The 3′ cap-independent translation element (BTE) of Barley yellow dwarf virus RNA confers efficient translation initiation at the 5′ end via long-distance base pairing with the 5′-untranslated region (UTR). Here we provide evidence that the BTE functions by recruiting translation initiation factor eIF4F. We show that the BTE interacts specifically with the cap-binding initiation factor complexes eIF4F and eIFiso4F in a wheat germ extract (wge). In wge depleted of cap-interacting factors, addition of eIF4F (and to a lesser extent, eIFiso4F) allowed efficient translation of an uncapped reporter construct (BLucB) containing the BTE in its 3′ UTR. Translation of BLucB required much lower levels of eIF4F or eIFiso4F than did a capped, nonviral mRNA. Both full-length eIF4G and the carboxy-terminal half of eIF4G lacking the eIF4E binding site stimulated translation to 70% of the level obtained with eIF4F, indicating a minor role for the cap-binding protein, eIF4E. In wge inhibited by either BTE in trans or cap analog, eIF4G alone restored translation nearly as much as eIF4F, while addition of eIF4E alone had no effect. The BTE bound eIF4G (Kd = 177 nm) and eIF4F (Kd = 37 nm) with high affinity, but very weakly to eIF4E. These interactions correlate with the ability of the factors to facilitate BTE-mediated translation. These results and previous observations are consistent with a model in which eIF4F is delivered to the 5′ UTR by the BTE, and they show that eIF4G, but not eIF4E, plays a major role in this novel mechanism of cap-independent translation.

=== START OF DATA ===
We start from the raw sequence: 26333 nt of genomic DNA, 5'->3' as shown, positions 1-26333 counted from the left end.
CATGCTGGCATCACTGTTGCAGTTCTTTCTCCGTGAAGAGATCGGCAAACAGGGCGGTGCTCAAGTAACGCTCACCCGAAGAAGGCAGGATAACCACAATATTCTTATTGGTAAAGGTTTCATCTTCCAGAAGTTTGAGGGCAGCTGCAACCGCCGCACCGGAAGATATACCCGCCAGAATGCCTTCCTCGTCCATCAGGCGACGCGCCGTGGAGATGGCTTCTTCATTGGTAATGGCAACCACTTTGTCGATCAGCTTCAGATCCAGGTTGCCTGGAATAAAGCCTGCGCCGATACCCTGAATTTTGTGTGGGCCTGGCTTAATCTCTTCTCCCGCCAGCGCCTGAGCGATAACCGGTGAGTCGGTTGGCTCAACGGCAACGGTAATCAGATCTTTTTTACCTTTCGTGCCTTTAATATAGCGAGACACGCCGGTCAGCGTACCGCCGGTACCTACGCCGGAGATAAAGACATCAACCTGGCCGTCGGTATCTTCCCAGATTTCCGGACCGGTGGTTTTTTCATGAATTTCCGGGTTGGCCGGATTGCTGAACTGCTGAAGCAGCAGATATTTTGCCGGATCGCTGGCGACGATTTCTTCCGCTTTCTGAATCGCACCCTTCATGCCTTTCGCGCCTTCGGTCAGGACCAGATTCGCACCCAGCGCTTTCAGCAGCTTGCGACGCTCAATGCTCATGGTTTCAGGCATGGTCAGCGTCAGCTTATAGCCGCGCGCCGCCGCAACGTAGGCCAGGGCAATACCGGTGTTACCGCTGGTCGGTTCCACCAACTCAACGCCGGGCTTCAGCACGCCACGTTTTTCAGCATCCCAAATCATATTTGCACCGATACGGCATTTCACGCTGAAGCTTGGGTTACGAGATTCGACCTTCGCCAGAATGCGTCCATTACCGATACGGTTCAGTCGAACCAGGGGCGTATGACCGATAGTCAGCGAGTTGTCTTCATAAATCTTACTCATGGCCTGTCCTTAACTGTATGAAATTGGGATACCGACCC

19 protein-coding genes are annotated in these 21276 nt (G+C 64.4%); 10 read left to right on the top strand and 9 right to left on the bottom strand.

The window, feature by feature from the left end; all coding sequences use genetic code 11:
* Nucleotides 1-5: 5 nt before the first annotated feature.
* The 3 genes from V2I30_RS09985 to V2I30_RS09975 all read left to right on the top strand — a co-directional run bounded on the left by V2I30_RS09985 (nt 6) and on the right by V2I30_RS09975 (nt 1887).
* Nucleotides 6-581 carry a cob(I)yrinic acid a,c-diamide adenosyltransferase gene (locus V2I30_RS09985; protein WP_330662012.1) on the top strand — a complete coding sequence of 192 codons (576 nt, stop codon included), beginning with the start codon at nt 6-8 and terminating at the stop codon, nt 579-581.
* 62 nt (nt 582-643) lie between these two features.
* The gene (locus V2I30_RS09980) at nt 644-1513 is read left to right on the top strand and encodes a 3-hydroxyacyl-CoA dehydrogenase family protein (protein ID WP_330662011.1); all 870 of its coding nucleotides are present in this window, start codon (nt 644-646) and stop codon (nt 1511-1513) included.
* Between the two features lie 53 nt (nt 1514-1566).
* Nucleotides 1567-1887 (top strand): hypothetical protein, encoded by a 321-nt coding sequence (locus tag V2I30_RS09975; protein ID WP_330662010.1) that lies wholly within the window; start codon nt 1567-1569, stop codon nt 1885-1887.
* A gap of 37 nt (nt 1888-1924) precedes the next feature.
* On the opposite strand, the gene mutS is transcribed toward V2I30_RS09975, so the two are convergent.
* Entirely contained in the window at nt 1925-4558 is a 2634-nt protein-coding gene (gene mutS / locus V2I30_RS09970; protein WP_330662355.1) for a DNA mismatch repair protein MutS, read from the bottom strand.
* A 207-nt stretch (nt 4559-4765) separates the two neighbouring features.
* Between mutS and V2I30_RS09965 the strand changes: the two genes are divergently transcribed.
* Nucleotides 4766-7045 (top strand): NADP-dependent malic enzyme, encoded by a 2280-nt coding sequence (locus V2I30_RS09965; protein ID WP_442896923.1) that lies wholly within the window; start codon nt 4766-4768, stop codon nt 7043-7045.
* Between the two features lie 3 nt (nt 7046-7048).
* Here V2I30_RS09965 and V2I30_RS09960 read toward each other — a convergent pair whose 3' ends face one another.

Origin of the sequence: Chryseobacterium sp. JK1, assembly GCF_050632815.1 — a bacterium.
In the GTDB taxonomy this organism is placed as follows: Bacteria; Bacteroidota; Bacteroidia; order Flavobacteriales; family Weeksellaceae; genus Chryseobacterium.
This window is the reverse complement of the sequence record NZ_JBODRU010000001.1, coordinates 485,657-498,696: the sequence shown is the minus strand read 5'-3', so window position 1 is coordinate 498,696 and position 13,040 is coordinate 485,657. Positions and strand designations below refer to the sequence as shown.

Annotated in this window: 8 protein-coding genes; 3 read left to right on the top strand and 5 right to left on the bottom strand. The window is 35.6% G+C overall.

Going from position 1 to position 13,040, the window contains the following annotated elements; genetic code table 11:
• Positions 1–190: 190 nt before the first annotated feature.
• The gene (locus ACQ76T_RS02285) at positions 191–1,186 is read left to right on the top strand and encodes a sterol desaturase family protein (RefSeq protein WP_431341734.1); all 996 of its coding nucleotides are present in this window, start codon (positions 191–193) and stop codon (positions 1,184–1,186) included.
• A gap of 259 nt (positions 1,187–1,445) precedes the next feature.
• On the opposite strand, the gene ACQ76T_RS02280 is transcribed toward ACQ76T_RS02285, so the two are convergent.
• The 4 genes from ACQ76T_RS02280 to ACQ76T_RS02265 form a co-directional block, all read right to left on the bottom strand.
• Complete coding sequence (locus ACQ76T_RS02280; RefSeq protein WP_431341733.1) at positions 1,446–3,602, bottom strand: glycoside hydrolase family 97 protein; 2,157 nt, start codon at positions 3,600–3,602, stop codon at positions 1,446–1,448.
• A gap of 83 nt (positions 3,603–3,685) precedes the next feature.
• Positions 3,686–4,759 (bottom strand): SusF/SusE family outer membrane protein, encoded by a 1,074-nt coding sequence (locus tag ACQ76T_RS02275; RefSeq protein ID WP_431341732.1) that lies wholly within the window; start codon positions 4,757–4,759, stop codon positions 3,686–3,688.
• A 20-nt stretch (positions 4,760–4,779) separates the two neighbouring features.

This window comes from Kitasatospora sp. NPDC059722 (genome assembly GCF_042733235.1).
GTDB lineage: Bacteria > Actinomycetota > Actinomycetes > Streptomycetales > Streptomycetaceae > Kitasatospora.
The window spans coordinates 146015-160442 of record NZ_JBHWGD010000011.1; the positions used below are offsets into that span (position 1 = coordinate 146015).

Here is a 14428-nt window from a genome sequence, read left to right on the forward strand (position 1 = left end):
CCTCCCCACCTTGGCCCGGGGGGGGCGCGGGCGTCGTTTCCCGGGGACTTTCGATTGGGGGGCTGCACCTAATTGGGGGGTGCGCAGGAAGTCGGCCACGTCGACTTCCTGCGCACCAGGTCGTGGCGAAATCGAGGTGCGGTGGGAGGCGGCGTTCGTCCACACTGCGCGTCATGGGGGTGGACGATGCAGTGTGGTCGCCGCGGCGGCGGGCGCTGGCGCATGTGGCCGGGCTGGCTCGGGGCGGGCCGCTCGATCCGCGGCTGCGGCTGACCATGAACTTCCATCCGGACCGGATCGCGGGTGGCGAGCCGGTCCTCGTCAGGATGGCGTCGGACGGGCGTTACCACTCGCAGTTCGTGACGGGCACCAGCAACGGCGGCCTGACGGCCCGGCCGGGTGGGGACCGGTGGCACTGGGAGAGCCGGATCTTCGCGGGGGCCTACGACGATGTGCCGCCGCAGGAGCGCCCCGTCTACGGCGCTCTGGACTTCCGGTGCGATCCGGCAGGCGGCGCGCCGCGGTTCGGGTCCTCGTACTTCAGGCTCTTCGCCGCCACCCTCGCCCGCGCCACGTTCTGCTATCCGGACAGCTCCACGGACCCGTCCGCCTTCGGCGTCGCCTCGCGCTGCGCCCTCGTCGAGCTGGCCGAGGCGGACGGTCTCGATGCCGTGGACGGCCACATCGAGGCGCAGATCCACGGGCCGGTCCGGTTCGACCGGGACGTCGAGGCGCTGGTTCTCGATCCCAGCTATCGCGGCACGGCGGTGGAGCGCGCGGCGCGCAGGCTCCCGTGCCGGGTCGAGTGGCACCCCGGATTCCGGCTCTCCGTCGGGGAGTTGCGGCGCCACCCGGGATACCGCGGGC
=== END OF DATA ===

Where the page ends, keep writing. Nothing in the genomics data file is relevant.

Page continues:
Available at: http://works.bepress.com/wallen_miller/16/